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Zimra tightens screws on businesses

by Staff reporter
04 Jan 2024 at 05:59hrs | Views
GOVERNMENT and the business sector are headed for a showdown after the Zimbabwe Revenue Authority (Zimra) yesterday announced a raft of tough measures limiting the formal traders' access to commodities from manufacturers and retailers.

According to the new measures, manufacturers can now only sell their goods to wholesalers who are registered for Value-Added Tax (VAT) and have tax clearance certificates.

The wholesalers would, in turn, only sell their goods to licensed and registered retailers while individuals can only buy goods worth not more than US$1 000 or its Zimbabwe dollar equivalent within 30 days.

The measures also target small businesses and individuals running flea markets, tuckshops, street vendors and hawkers among others.

Confederations of Zimbabwe Industries president Kurai Matsheza said the sector was still engaging government over the taxes imposed by Finance, Economic Development and Investment Promotion minister Mthuli Ncube.

"Most of the issues in the Zimra statement are an extract from the Act by the minister, but we are engaging authorities on the issues raised in the law," he said.

However, Centre for African Governance and Development and the Durban University of Technology professor Gift Mugano told NewsDay yesterday that government must scrap the proposed ban on traders from direct sourcing from manufacturers.

"With this proposed ban, the livelihood of more than six million traders in the informal sector is threatened. If the government sustains the ban, it must expect chaos ranging from massive smuggling of goods from neighbouring countries as well as massive evasion of tax and flooding of local products into the streets by local firms," he said.

He said the government should at least come up with VAT thresholds for micro, small and medium which are informed by realistic annual sales from each category of traders.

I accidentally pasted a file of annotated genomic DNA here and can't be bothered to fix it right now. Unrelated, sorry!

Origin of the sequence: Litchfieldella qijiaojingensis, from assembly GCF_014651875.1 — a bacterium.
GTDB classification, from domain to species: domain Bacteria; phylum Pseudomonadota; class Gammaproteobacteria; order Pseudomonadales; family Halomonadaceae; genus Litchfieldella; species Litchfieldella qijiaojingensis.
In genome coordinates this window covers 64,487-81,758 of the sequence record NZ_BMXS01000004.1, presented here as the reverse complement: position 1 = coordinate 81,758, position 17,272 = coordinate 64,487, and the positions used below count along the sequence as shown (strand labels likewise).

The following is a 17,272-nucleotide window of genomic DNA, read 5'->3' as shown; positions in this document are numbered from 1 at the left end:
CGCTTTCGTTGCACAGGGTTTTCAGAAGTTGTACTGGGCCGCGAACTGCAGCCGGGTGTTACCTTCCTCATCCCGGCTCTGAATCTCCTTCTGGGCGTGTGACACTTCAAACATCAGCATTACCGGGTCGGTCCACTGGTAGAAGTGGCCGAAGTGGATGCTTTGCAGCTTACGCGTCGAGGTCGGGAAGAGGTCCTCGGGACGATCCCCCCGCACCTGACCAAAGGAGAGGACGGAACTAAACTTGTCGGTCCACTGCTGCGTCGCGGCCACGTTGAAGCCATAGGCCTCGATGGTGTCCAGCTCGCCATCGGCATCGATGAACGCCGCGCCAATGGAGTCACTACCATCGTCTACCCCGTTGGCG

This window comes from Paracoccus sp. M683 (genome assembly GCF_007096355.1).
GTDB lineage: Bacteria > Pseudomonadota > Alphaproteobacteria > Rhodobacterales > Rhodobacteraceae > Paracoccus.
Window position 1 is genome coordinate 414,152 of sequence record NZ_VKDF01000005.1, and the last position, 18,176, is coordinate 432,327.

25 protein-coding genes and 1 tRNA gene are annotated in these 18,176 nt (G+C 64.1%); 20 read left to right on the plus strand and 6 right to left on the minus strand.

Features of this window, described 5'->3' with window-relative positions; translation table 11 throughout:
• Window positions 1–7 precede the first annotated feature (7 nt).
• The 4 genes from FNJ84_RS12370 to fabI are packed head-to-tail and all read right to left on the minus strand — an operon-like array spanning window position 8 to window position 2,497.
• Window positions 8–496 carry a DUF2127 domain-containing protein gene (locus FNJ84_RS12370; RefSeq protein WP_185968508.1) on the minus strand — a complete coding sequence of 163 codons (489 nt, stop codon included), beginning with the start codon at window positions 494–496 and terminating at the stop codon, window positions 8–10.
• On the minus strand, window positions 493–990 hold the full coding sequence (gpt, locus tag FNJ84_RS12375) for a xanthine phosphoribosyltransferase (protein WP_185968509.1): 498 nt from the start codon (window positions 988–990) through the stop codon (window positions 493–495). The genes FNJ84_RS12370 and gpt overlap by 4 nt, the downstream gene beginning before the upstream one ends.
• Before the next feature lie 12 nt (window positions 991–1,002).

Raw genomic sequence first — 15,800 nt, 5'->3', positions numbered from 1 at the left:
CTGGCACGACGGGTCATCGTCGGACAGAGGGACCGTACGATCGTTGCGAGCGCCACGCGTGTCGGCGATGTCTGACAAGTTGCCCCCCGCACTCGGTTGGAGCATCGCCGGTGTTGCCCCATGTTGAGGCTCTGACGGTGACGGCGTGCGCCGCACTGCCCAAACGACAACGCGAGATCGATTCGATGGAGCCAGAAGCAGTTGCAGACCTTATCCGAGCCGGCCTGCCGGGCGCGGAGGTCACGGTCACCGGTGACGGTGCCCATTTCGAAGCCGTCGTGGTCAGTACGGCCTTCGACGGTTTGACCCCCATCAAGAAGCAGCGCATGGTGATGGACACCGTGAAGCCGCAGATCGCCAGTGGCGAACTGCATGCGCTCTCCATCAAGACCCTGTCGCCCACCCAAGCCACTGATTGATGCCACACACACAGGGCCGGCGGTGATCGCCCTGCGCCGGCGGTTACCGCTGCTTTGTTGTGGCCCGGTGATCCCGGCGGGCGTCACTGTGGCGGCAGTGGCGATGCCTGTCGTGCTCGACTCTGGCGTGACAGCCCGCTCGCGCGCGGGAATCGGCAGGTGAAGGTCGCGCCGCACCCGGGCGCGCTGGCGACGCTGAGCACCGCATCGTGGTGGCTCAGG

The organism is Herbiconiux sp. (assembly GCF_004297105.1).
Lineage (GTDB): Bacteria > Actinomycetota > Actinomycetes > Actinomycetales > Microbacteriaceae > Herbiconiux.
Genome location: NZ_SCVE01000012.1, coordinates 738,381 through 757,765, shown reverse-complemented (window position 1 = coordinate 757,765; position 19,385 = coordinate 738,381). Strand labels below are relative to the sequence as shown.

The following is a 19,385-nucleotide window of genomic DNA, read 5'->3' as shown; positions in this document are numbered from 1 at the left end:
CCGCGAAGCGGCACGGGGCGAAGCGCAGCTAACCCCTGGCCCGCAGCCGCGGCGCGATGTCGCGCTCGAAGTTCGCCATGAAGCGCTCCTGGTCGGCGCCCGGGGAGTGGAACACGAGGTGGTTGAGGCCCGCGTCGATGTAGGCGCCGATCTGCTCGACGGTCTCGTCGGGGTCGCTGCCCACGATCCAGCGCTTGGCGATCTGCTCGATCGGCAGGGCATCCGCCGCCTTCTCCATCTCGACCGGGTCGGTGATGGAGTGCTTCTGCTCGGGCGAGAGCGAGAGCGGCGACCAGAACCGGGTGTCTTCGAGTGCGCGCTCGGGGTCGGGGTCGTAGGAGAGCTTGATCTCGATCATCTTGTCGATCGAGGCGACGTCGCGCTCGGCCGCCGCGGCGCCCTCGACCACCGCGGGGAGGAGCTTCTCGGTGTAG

"The spirit of this submission is premised on the view that traders must never be excluded from the local supply chains because they draw their livelihoods from trading, especially in the absence of job opportunities," he said.

In a statement yesterday, Zimra announced that it would protect the value chain integrity and transparency, while countering unfair competition by informal traders.

"Our valued taxpayers are hereby notified that in terms of Finance (No. 2) Act 13 of 2023, the Minister of Finance, Economic Development and Investment Promotion introduced measures to protect value chain integrity and transparency and to counter unfair competition by informal traders.

"Informal traders are encouraged to register with Zimra using the platform and be tax compliant," the statement read.

"Wholesalers which are not VAT registered and do not have a current tax clearance certificate and retailers are not allowed to purchase goods from a manufacturer. There is no limit of the value of goods that can be purchased," Zimra said.

Zimra also indicated that retailers who are expected to acquire goods from wholesalers must have a retail licence, registered with VAT, while having a current tax clearance certificate.

There is also no limit to the value of goods that can be bought.

According to Zimra, retailers without the requirements, including informal traders and individuals, would only purchase goods not exceeding US$1 000 or its equivalent in the Zimbabwean dollar in a period not exceeding 30 days.

"Produce a receipt of goods purchased from the same wholesaler that is dated no earlier than 30 days from the date of the last purchase.

"Any person who purchases for the first time from that wholesaler in any calendar year, or if the person concerned cannot produce a receipt in proof of the previous purchase from the same wholesaler, such person can only purchase goods not exceeding USD20. 00 (or its equivalent in ZWL at the auction rate of exchange prevailing on the date of purchase)," Zimra said.

The authority also added that wholesalers should retain all copies of receipts produced in proof of previous purchases for at least three years.

It also encouraged wholesalers to scan and store the data in digital format in a manner approved by the Zimra commissioner.

"A wholesaler who was not operating a facility for the purchase of goods by a person other than a registered operator under the conditions as a specified in the table above before the 1st January, 2024, shall not avail such a facility after that date without the leave of the Commissioner in writing," Zimra said.

According to the statement, informal traders are individuals who carry on a trade for their own account but are not a registered operator including a hawker or street vendor.

The category, according to Zimra, also includes a person who sells articles at a place commonly known as a people's market or flea market. It also includes tuckshop operators selling goods on premises including residential but not licensable by the local authority for the sale of goods on a regular basis.

Zimra also included intermediaries who buy goods from manufacturers or wholesalers for resale to informal traders in the same category.

Source - newsday
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